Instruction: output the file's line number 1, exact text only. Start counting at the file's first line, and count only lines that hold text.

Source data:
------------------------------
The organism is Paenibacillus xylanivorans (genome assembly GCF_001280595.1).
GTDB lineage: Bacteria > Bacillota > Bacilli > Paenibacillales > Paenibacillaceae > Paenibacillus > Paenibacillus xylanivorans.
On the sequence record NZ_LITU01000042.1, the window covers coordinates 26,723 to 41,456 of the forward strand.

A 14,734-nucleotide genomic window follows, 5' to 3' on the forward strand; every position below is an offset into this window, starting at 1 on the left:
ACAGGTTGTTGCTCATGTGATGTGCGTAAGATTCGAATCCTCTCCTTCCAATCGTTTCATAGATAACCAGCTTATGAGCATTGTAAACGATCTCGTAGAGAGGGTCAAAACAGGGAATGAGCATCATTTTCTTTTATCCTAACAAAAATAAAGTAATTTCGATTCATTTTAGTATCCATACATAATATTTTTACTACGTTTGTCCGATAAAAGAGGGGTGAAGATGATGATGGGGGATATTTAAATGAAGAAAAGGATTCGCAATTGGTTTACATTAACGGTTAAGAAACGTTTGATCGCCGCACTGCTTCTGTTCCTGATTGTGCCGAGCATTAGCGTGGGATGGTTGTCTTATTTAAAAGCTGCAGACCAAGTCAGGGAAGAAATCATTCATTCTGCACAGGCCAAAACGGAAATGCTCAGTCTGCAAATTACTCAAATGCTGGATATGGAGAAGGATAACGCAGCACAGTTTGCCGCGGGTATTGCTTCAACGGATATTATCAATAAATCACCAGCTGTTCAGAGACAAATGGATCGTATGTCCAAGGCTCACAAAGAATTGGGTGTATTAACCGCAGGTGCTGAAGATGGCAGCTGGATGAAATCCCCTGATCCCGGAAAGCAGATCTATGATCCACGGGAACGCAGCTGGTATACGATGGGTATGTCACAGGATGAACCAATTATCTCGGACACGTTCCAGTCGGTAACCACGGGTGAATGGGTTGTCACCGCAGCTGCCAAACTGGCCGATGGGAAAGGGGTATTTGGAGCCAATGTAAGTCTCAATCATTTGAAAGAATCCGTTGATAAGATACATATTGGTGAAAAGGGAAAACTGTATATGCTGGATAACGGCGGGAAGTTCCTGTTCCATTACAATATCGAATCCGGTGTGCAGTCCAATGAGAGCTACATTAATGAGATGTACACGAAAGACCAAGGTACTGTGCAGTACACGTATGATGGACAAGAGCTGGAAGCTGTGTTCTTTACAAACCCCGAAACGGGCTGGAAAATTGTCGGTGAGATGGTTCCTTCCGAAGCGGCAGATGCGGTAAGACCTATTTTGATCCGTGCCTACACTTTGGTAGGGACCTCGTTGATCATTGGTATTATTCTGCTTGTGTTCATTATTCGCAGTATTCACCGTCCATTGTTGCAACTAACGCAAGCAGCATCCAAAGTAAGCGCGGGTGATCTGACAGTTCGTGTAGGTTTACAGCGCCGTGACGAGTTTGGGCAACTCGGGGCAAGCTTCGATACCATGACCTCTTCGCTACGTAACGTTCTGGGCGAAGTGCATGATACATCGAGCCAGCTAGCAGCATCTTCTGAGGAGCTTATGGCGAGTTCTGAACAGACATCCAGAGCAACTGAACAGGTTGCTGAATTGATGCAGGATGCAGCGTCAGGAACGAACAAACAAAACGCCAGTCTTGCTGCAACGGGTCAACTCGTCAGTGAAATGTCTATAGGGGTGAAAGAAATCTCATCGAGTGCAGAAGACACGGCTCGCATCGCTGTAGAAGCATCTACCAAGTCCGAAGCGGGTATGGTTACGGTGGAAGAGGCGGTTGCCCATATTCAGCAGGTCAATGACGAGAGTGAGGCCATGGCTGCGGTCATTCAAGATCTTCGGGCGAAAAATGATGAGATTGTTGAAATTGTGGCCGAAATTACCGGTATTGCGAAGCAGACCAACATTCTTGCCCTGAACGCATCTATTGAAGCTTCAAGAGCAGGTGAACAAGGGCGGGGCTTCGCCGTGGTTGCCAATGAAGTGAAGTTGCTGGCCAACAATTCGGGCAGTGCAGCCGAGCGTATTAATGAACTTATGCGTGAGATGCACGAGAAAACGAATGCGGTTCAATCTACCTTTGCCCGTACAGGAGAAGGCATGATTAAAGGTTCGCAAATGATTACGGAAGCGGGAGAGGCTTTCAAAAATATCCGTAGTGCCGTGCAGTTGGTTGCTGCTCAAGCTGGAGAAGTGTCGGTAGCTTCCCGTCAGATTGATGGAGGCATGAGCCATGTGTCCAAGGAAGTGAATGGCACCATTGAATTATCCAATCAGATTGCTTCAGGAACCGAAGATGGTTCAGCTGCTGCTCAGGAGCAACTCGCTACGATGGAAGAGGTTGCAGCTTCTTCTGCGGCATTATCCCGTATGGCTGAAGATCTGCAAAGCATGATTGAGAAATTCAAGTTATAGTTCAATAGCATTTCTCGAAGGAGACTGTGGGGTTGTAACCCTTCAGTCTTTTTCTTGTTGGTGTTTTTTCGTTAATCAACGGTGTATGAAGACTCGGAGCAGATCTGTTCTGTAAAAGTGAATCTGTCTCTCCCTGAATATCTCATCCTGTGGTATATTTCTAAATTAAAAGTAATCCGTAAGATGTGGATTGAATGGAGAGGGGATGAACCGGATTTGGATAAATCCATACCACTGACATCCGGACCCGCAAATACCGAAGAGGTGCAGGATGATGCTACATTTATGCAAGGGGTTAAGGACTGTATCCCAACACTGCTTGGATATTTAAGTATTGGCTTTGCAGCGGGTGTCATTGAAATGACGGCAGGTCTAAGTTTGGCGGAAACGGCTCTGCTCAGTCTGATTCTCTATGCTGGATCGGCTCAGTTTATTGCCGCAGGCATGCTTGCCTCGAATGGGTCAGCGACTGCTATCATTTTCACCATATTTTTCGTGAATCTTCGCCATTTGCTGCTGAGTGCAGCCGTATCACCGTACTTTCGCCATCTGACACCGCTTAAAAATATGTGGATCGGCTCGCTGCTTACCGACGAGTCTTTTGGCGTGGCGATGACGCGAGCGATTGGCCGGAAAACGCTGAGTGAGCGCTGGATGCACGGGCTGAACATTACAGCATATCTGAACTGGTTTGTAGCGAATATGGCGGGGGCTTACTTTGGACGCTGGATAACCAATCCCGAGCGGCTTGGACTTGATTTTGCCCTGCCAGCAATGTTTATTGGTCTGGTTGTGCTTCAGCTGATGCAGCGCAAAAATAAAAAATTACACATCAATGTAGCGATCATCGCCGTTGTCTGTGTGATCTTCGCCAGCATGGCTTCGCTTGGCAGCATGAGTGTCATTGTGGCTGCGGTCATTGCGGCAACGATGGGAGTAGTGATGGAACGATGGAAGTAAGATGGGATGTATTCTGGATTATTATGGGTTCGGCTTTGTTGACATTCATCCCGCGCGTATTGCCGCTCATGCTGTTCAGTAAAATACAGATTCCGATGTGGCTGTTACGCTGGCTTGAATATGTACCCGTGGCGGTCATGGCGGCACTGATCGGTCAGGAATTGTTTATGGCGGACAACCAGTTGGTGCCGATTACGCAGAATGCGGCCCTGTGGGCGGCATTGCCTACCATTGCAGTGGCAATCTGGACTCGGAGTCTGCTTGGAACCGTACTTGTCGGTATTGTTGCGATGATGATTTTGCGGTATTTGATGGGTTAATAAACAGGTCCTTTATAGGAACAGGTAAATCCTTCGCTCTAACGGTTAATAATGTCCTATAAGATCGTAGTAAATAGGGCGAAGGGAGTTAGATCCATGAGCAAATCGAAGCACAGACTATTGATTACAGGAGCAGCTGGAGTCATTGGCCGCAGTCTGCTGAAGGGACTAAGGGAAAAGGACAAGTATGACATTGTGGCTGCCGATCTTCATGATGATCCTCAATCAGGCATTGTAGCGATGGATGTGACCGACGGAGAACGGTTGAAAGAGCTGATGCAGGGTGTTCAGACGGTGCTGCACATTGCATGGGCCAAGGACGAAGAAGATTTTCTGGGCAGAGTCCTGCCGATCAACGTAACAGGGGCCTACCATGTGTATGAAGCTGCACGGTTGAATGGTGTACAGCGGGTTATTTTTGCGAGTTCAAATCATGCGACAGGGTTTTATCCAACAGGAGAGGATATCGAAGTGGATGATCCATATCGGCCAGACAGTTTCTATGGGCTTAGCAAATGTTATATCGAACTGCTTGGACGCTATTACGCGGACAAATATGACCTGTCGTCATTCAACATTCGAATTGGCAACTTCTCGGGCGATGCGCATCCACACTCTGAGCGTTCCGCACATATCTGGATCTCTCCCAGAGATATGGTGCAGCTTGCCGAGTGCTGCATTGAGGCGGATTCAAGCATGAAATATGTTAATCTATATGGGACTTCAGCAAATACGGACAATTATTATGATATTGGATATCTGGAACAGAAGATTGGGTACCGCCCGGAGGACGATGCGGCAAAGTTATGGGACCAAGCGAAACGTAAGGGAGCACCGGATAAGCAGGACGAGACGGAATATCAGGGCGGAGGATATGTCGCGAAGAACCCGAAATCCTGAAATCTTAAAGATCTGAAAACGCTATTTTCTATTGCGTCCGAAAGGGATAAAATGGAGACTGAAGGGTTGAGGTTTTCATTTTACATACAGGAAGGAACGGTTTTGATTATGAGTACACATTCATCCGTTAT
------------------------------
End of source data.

The organism is Paenibacillus xylanivorans (genome assembly GCF_001280595.1).